Arista’s not Cisco – Nifty CLI features

At GPN18 we had an Arista DCS-7280SR as our core and border router. The Cisco-like CLI made it easy to configure the system as I know my way around IOS*.

While setting up the final BGP sessions to our upstreams at the GPN18 we by accident found out that Arista supports watch on their CLI which is quite awesome when you want to see if your peering are coming up.

router> watch sh ip bgp summary

The next thing Arista can do which Cisco can’t is show active. When you are in a config stanza like an interface, access-list or router bgp 13020, you can print the current configuration of this sub-tree; in configure mode! This is something every Cisco admin would love to have as it’s not possible to do a show running-config <thingy> for most parts of the config tree and you have to fiddle around with show running-config | section <something>.

As we grew fond of show active really fast we wanted to use it to verify our access-list changes etc. and were wondering why they didn’t show up in show active directly after attemping the chance.

core-hfg#sh ip access-lists bgp
IP Access List bgp
 10 permit tcp host 1.2.3.4 any eq bgp
 20 permit tcp host 2.3.4.5 any eq bgp
 30 permit tcp host 3.4.5.6 any eq bgp

core-hfg#conf t
core-hfg(config)#ip access-list bgp
core-hfg(config-acl-bgp)#40 permit tcp host 9.8.7.6 any eq bgp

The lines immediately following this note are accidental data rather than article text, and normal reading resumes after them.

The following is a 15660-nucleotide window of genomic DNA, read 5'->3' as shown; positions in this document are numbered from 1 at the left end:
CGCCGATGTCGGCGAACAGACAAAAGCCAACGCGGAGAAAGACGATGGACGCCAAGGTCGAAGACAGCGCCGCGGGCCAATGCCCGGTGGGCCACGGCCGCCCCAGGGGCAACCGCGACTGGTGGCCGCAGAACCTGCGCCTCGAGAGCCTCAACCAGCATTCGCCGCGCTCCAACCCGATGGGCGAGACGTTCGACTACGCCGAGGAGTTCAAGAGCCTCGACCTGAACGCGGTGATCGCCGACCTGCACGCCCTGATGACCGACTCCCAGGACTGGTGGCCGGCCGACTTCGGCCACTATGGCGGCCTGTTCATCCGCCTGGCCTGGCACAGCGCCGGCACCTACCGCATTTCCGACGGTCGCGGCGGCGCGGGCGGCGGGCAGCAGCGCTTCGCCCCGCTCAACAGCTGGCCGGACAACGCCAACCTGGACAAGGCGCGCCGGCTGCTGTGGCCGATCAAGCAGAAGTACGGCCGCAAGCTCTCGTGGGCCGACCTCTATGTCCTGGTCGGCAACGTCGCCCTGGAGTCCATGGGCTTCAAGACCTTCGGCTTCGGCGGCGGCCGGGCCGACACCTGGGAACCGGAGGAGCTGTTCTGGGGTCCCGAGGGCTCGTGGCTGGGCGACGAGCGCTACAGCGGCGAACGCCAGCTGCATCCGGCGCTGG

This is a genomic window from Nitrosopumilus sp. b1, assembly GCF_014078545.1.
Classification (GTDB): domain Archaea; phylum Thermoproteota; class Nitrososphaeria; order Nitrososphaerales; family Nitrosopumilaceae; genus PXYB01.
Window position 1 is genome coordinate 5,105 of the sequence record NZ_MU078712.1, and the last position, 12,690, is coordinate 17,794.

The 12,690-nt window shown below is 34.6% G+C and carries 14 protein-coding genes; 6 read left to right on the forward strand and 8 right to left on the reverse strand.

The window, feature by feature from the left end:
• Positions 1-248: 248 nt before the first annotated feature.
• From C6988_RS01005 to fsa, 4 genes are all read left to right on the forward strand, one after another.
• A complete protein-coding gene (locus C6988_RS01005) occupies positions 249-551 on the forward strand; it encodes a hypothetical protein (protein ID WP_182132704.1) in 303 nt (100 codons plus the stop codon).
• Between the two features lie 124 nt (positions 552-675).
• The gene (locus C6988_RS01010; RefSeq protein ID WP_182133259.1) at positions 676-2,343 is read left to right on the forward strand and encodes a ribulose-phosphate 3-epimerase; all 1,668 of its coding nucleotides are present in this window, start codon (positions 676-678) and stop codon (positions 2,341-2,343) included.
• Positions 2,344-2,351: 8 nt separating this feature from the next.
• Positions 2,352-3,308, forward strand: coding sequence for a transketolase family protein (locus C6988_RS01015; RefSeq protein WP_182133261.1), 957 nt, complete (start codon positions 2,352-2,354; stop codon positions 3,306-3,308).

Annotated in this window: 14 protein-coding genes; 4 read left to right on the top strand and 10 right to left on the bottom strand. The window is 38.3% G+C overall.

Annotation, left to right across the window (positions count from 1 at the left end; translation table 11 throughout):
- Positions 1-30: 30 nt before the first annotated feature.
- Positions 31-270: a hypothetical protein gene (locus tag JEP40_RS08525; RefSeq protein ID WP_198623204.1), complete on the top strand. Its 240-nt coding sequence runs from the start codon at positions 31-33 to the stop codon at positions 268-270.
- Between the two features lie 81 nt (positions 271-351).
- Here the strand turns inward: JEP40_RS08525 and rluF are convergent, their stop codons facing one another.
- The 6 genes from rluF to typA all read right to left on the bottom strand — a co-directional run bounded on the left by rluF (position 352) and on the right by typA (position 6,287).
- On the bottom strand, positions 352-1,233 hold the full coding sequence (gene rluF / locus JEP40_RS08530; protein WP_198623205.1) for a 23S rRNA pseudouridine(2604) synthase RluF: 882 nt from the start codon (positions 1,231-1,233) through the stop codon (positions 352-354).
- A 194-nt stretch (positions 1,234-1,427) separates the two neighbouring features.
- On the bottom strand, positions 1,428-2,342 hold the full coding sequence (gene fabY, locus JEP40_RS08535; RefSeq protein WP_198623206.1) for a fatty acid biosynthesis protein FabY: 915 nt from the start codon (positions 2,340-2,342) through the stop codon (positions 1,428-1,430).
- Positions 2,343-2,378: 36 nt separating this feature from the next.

core-hfg(config-acl-bgp)#show active 
ip Access List bgp
 10 permit tcp host 1.2.3.4 any eq bgp
 20 permit tcp host 2.3.4.5 any eq bgp
 30 permit tcp host 3.4.5.6 any eq bgp

It turns out some config changes only get active when you leave the block you were editing, which is another subtle difference to Ciscos behavior!

core-hfg(config-acl-bgp)#exit
core-hfg(config)#ip access-list bgp
core-hfg(config-acl-bgp)#show active 
ip Access List bgp
 10 permit tcp host 1.2.3.4 any eq bgp
 20 permit tcp host 2.3.4.5 any eq bgp
 30 permit tcp host 3.4.5.6 any eq bgp
 40 permit tcp host 9.8.7.6 any eq bgp

Update:

Some changes are applied immediately on interface level, for example (no) shut, VLAN changes, … These are visible in show active as expected. Thanks for Nico for the clarification!

Anycasted services with Debian, bird, anycast-healthchecker and Cisco Nexus 7000

A while ago we started getting alerts, that one of our Kerberos KDCs had problem with the Kerberos database replication. A little digging revealed, that the problems are caused by load spikes on the KDC which were the result of a burst of legitimate queries fired by some systems we didn’t have much control over. Additionally we found that the MIT Kerberos implementation queries all KDCs provided in the configuration file in sequential order, so the first KDC get’s nearly all queries. While thinking about load balancing solutions, quickly anycast came to mind, so we decided to set it up. Anycast leverages the Equal Cost Multipath Routing (ECMP)  capability of common routers to distribute traffic to multiple next-hops for the same destination.

The solution consists of three corner stones:

  1. anycast-healtchecker as a means to check service availability
  2. bird as a BGP speaker on the KDCs and route reflectors
  3. Data center routers (Cisco Nexus 7010) speaking BGP to the route reflectors

The topology is as follows:

Topology KDCs

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